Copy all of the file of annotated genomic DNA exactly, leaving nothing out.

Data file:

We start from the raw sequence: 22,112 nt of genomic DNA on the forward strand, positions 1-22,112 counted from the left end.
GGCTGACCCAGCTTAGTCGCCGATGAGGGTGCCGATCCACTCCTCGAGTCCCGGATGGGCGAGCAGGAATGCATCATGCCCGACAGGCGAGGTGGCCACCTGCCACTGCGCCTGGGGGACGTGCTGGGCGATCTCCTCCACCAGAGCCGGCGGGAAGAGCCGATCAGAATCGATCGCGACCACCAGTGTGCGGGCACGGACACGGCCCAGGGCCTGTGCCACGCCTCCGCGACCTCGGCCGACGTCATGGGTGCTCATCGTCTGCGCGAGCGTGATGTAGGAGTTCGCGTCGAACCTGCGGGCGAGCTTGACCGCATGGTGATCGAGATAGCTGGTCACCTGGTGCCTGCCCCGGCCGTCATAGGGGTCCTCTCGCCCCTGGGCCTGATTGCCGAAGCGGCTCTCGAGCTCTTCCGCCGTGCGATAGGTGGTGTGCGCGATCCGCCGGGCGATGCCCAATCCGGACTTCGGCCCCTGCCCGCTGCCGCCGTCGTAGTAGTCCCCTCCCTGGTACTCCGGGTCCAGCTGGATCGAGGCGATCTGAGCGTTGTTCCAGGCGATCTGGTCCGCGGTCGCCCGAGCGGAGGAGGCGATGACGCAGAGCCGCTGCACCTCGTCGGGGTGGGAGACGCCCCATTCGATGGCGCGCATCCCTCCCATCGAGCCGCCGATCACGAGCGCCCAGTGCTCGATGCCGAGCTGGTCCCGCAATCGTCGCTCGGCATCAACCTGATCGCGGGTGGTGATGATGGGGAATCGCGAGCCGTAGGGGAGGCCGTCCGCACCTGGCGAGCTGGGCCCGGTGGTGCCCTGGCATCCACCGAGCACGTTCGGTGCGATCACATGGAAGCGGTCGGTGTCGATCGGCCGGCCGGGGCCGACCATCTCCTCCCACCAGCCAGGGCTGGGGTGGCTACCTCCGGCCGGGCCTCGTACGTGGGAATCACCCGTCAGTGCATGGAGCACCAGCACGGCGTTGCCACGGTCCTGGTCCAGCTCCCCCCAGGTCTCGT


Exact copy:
We start from the raw sequence: 22,112 nt of genomic DNA on the forward strand, positions 1-22,112 counted from the left end.
GGCTGACCCAGCTTAGTCGCCGATGAGGGTGCCGATCCACTCCTCGAGTCCCGGATGGGCGAGCAGGAATGCATCATGCCCGACAGGCGAGGTGGCCACCTGCCACTGCGCCTGGGGGACGTGCTGGGCGATCTCCTCCACCAGAGCCGGCGGGAAGAGCCGATCAGAATCGATCGCGACCACCAGTGTGCGGGCACGGACACGGCCCAGGGCCTGTGCCACGCCTCCGCGACCTCGGCCGACGTCATGGGTGCTCATCGTCTGCGCGAGCGTGATGTAGGAGTTCGCGTCGAACCTGCGGGCGAGCTTGACCGCATGGTGATCGAGATAGCTGGTCACCTGGTGCCTGCCCCGGCCGTCATAGGGGTCCTCTCGCCCCTGGGCCTGATTGCCGAAGCGGCTCTCGAGCTCTTCCGCCGTGCGATAGGTGGTGTGCGCGATCCGCCGGGCGATGCCCAATCCGGACTTCGGCCCCTGCCCGCTGCCGCCGTCGTAGTAGTCCCCTCCCTGGTACTCCGGGTCCAGCTGGATCGAGGCGATCTGAGCGTTGTTCCAGGCGATCTGGTCCGCGGTCGCCCGAGCGGAGGAGGCGATGACGCAGAGCCGCTGCACCTCGTCGGGGTGGGAGACGCCCCATTCGATGGCGCGCATCCCTCCCATCGAGCCGCCGATCACGAGCGCCCAGTGCTCGATGCCGAGCTGGTCCCGCAATCGTCGCTCGGCATCAACCTGATCGCGGGTGGTGATGATGGGGAATCGCGAGCCGTAGGGGAGGCCGTCCGCACCTGGCGAGCTGGGCCCGGTGGTGCCCTGGCATCCACCGAGCACGTTCGGTGCGATCACATGGAAGCGGTCGGTGTCGATCGGCCGGCCGGGGCCGACCATCTCCTCCCACCAGCCAGGGCTGGGGTGGCTACCTCCGGCCGGGCCTCGTACGTGGGAATCACCCGTCAGTGCATGGAGCACCAGCACGGCGTTGCCACGGTCCTGGTCCAGCTCCCCCCAGGTCTCGT